Cars mass-produced by a manufacturer are the product of
much research, many tests, some of them completely unrestrained. As a
general rule, the public does not get wind of these “styling exercices”
most of which never get off the drawing board.
For the 1980 Paris Motor Show, CitroŽn decided to make
an exception to this rule by holding a public presentation of Karin, a
styling exercise and a proposition for a vehicle of the future.
Karin, as hypothetically specified, was to be in the
"middle range”. It is a two-door ‚”butterfly” coupť (the doors opening
upwards), with a very streamlined profile and a very low centre of
gravity. Length 12’ 1 Ĺ”, height 3’6 ľ” width 6’ 2 ĺ”. 4-cylinder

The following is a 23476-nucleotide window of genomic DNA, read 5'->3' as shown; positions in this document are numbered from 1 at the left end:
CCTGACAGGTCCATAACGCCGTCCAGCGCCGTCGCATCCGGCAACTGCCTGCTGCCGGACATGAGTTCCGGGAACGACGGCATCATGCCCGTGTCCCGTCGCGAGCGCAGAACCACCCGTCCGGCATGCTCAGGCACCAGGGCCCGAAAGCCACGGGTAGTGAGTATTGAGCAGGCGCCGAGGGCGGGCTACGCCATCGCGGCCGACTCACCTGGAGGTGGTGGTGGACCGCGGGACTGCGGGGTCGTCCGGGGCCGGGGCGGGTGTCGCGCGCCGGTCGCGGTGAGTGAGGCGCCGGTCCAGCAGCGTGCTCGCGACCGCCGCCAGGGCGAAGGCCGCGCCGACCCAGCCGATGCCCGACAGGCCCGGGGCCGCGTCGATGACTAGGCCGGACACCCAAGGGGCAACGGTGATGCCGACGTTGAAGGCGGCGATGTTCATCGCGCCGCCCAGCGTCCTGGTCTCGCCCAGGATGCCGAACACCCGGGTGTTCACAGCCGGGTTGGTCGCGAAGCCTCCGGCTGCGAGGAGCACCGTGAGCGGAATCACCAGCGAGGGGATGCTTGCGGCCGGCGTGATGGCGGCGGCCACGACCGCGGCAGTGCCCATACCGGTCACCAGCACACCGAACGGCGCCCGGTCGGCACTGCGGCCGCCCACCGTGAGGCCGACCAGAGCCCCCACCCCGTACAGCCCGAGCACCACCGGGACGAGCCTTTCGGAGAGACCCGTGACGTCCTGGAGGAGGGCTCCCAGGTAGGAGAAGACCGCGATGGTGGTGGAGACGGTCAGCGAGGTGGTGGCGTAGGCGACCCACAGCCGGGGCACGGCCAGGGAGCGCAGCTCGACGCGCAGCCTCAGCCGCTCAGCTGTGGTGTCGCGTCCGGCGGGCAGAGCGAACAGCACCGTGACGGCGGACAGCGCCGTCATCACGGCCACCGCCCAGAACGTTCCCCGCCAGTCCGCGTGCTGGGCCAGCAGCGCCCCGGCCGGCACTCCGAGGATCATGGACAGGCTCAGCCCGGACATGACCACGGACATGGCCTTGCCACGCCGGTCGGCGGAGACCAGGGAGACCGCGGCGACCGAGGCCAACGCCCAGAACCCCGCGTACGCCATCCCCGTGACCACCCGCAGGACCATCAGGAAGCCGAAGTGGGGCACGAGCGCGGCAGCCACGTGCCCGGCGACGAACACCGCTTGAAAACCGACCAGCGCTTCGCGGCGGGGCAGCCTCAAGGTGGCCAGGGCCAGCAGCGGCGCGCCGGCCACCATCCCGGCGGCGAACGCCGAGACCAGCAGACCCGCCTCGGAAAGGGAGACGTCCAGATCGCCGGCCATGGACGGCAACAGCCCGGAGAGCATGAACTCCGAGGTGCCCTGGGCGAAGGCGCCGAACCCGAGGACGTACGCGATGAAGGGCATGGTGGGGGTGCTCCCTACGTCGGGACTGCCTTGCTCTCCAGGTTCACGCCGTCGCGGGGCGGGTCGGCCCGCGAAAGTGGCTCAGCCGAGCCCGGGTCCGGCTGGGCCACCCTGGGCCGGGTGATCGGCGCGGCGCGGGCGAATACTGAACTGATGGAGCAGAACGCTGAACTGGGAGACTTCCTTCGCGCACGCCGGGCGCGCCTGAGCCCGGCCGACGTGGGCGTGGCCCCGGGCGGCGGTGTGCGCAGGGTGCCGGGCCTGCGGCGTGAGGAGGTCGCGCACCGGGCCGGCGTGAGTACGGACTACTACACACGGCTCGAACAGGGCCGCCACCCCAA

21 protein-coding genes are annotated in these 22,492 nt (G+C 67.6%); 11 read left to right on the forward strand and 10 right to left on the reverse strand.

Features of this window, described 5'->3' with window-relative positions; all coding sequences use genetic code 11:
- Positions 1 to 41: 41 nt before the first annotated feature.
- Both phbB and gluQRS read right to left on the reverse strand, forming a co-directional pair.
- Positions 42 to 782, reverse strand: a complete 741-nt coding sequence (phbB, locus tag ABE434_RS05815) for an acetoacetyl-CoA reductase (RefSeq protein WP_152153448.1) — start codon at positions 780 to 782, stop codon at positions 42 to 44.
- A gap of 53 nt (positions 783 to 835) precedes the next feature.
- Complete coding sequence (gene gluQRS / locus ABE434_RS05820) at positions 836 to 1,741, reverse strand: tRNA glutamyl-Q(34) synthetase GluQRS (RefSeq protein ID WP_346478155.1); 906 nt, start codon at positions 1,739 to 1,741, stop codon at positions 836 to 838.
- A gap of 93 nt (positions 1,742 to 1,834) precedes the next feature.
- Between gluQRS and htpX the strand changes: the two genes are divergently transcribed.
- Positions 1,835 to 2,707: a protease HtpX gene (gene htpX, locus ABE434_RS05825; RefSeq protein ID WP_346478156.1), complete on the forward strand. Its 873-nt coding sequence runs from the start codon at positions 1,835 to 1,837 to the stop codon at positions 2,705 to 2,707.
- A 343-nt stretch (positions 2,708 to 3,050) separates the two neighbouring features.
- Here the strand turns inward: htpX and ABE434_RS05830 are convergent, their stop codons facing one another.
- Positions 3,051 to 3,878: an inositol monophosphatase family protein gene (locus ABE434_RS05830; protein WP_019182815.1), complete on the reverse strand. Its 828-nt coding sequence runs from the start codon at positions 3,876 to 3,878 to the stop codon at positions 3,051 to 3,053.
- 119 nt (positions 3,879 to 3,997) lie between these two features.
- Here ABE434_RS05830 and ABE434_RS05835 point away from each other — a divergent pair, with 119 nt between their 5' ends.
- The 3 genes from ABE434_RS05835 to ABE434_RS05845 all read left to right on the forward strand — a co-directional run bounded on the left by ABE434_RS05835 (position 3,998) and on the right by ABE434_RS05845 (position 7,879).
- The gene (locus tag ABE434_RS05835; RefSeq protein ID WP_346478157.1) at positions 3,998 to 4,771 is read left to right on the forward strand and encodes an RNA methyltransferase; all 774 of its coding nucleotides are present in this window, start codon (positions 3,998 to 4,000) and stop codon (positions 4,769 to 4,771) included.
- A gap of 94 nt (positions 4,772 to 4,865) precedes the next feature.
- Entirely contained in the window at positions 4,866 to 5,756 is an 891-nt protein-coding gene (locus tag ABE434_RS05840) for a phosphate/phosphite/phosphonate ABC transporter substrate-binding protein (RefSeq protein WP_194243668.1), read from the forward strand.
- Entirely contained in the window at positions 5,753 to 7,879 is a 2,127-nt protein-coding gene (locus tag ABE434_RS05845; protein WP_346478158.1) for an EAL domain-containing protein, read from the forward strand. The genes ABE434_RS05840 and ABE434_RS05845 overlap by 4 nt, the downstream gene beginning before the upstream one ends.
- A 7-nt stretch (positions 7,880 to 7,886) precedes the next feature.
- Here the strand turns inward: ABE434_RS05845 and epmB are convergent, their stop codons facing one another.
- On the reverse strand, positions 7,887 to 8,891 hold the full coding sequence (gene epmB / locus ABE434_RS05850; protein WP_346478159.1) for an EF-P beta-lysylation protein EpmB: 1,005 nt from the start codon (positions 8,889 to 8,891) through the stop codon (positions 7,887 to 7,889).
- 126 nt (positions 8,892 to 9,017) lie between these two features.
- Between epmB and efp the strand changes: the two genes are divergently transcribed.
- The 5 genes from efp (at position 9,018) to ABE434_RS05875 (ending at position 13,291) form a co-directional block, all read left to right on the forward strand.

engine, front-wheel drive, hydropneumatic suspension.
The inside is roomy and non-conformist in design. It has
three offset seats, with the driving seat central. It still has a
steering wheel, but you feel that it might evolve into a joystick any
moment. Steering is assisted, with servo return, and only slightly
geared down. The highly functional facia has everycontrol at the
driver’s fingertips, in accordance with the principle that came into
being with the CX. It includes an inboard computer whose screen at all
times shows the state of the road and that of the vehicle.
It is occasionally said that the shape of motor cars
runs some risk of becoming monotonous, under the effect of ever-tighter
controls and regulations. Proving the contrary motivated CitroŽn’s
Styling Department to undertake this “styling exercise”, with as
starting point, for instance, aerodynamic research in order to
determine how some silhouette might be created which would be new.
Text © 1980 le Double Chevron